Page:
Lake Maggiore, a tour of its towns and islands
Lake Maggiore, one of northern Italy’s most awe-inspiring lakes, has inspired artists and famous people throughout its history. A place well worth visiting and, thanks to its proximity to Milan and to Malpensa airport, it makes for an ideal, straightforward excursion.
Lake Maggiore is Italy’s second-largest lake, after Lake Garda. Covering 212 km2; it measures 54 kilometres at its longest point and has a maximum width of 10 kilometres. With a total perimeter of 170 kilometres, the lake extends from the northern Italian regions of Piedmont and Lombardy down into the south of Switzerland — in fact, around 20% of it lies in Switzerland.
Like other lakes in northern Italy, its beauty and the peacefulness of its setting are incomparable, and thousands of people are drawn to visit every year by the loveliness of the lake itself — and by the architecture of the towns and villages that surround it.
Lake Maggiore is of glacial origin, and its northern shores are surrounded by the Lepontine Alps, whose nearby peaks reach an altitude of 2,000 metres.
Sightseeing at Lake Maggiore
The best way to get to know Lake Maggiore is by travelling along the road that circles its perimeter. You need to take into account that the perimeter is 170 kilometres, which will take you around four hours, even without stopping for breaks.
Apart from a tour by car, you could also go on an organised excursion or you can travel on one of the trains that run on either side of the lake’s perimeter. There are even small ferries that connect several towns and villages along its shores. Having said that, the simplest and most flexible means of touring Lake Maggiore is by car.
What to see at Lake Maggiore
There are many points of interest around the lake. Below, we tell you about the most interesting sights, so that you don’t miss any of them on your trip. We will begin at the southern end, working our way up the eastern side and back down the western shore.
Angera is one of the main towns on the banks of Lake Maggiore. It is famous for the Rocca Borromeo di Angera, or Borromeo Castle, a contstruction that sits on a hilltop beside the lake. This medieval fortress has several rooms and towers built at different stages, with contemporary decoration and paintings. In addition, the castle houses the Museo della Bambola (Dolls’ Museum), considered one of the largest in Europe. There are over a thousand dolls and toys, some dating back to the eighteenth century. The castle has beautiful gardens as well as walls extending down as far as the lake itself.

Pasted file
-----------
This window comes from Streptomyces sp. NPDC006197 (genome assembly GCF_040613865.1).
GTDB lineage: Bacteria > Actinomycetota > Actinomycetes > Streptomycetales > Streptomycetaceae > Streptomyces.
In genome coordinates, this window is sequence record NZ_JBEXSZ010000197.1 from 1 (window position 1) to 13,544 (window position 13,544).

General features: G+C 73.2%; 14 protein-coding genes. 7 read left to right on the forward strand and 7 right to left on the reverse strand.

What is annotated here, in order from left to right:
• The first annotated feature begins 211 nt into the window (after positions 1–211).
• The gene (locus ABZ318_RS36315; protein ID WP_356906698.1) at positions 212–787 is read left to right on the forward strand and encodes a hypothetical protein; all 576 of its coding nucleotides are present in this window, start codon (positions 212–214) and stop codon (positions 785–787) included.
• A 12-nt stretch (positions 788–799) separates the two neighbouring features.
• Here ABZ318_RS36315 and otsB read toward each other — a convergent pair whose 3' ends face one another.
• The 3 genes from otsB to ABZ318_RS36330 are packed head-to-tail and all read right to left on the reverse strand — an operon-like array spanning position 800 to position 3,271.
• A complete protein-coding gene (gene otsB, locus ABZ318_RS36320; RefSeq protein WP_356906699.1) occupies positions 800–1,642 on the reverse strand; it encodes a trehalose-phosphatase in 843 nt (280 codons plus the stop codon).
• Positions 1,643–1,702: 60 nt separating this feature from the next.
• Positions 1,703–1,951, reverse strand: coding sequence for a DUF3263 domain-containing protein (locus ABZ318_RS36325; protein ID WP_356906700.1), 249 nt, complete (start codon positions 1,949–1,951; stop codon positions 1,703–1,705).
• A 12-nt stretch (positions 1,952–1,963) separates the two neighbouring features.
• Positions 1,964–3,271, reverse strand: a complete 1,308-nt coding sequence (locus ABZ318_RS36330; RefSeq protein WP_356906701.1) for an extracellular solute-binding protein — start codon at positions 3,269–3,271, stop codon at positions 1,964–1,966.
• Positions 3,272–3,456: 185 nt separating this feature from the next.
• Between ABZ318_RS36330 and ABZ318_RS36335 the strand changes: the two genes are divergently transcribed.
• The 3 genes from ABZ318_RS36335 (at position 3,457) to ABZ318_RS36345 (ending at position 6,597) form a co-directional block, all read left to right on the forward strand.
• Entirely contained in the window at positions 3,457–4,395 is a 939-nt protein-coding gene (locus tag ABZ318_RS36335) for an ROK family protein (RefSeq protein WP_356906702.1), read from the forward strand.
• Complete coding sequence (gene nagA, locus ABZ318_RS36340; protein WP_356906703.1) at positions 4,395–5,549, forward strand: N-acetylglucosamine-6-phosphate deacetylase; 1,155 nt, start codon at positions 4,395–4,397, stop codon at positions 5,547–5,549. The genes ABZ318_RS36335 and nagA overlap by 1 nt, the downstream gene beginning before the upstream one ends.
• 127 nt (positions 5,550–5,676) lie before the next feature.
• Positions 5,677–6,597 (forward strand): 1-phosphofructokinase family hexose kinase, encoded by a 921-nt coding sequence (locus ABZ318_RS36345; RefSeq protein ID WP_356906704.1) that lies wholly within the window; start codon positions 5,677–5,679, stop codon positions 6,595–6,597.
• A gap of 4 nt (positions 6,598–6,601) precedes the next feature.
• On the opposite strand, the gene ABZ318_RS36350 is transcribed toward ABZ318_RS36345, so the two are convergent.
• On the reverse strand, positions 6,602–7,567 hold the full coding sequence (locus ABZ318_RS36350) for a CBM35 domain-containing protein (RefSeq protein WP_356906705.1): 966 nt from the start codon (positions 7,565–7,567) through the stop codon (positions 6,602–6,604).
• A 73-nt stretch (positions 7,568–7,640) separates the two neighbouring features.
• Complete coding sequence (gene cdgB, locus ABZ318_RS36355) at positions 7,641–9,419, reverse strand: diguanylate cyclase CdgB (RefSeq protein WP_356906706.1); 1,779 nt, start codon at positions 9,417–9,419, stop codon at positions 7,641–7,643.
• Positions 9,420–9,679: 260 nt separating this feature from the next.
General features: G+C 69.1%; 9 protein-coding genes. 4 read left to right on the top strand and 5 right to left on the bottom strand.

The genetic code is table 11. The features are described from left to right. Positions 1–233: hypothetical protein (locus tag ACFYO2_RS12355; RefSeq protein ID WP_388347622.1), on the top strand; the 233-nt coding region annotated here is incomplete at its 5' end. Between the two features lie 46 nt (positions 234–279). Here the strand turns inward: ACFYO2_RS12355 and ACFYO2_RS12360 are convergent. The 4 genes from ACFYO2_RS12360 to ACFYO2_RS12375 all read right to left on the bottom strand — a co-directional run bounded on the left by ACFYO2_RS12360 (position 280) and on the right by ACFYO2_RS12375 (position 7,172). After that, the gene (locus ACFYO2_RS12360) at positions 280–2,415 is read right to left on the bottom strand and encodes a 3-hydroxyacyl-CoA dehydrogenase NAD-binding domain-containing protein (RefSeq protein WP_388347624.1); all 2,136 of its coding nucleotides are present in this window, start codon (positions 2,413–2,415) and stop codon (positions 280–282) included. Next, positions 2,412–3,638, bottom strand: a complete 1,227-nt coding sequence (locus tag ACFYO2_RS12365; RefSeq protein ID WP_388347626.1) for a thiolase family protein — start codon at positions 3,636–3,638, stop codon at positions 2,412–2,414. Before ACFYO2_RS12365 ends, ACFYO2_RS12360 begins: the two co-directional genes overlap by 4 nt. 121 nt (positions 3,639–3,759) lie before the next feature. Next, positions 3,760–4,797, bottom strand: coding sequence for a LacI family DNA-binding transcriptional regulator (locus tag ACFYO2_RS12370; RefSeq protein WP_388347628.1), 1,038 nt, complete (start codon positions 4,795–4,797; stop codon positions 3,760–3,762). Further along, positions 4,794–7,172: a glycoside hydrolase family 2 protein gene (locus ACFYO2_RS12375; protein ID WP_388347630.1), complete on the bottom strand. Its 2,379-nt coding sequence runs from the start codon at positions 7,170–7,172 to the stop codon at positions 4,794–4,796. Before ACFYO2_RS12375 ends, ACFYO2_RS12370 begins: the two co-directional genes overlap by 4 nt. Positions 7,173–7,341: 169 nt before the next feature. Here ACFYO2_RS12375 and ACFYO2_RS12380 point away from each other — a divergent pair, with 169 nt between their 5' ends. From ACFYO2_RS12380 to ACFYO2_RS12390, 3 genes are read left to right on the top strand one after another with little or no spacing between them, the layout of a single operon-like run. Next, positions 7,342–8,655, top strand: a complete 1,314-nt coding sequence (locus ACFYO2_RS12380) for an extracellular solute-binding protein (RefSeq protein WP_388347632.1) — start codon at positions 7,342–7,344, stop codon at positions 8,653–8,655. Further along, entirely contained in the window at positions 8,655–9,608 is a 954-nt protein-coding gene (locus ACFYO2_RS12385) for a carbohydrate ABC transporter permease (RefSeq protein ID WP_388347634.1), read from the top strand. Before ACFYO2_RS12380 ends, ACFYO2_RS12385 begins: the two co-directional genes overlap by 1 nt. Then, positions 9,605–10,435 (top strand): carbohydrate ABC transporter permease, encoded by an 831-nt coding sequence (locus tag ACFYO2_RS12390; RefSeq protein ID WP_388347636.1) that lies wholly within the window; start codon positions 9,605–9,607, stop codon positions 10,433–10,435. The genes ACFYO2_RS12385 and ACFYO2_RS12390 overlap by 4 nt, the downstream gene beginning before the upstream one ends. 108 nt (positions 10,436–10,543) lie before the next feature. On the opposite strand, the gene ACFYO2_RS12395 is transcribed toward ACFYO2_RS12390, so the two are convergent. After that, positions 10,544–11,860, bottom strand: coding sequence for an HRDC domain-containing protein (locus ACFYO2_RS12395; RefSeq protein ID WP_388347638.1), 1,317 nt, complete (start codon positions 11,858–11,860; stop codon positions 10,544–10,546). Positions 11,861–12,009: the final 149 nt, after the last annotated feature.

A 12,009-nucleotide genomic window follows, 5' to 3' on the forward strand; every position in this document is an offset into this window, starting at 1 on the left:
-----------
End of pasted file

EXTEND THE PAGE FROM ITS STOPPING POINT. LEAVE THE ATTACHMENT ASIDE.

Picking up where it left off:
Leggiuno is home to the Santa Catalina del Sasso hermitage, a striking fourteenth-century monastery perched on a rock that rises out of Lake Maggiore, which has been declared a national monument. You can even take a boat trip up to it!
At Lavero, you will find the unusual two-seater cable car which takes visitors up to the top of Sasso del Ferro, a 1,062-high peak which looks out over the sea towards the Alps. At the top stands a restaurant offering a particularly fine panoramic view. Laveno is a pleasant town with a small port where you can catch a ferry to Intra, on the Piedmont side of Lake Maggiore.
After briefly passing through Swiss territory to go around the north of the lake, we enter Piedmont on the western shore, and the small town of Canobbio. This is a small coastal town of Roman origin, with several points of interest, including the Palazzo della Ragione, the Comunale tower, and the Rocca Vitaliana, a strange castle which stands atop an islet on the lake. You will see it as you leave the town towards the south. Canobbio has a blue flag beach.
Continuing back towards the south, we arrive at the area’s main town, Verbania (30,000 inhabitants). Verbania’s main claim to fame is the Villa Taranto botanical garden, designed in the 1930s by a Scot descended from a Duke of Taranto. The garden has 20,000 varieties of plants and around seven kilometres of paths.
In addition, Verbania is famous for its gulf (the Gulf of Verbania), which cuts inland westward from the Borromeas Islands. Here lies the much smaller Lake Mergozzo, alongside the charming village of the same name, which appears a world away from Lake Maggiore. Verbania’s port offers boat trips, as well as ferry crossings to the Borromeas Islands.
This delightful town is close to Verbania. Stresa has attracted famous people throughout history, from politicians to to writers like Ernest Hemmingway. In addition to its quiet streets which have served as the location for several films, Stresa has several villas that lend a certain prestige to the town. The most famous, the Villa Ducale, dates from the eighteenth century. There is also a small beach where you can take a dip in the lake.
In Stresa, another cable car takes visitors on the 20-minute ride to the top of Monte Mottarone, with its small ski station, at an altitude of 1,492 metres.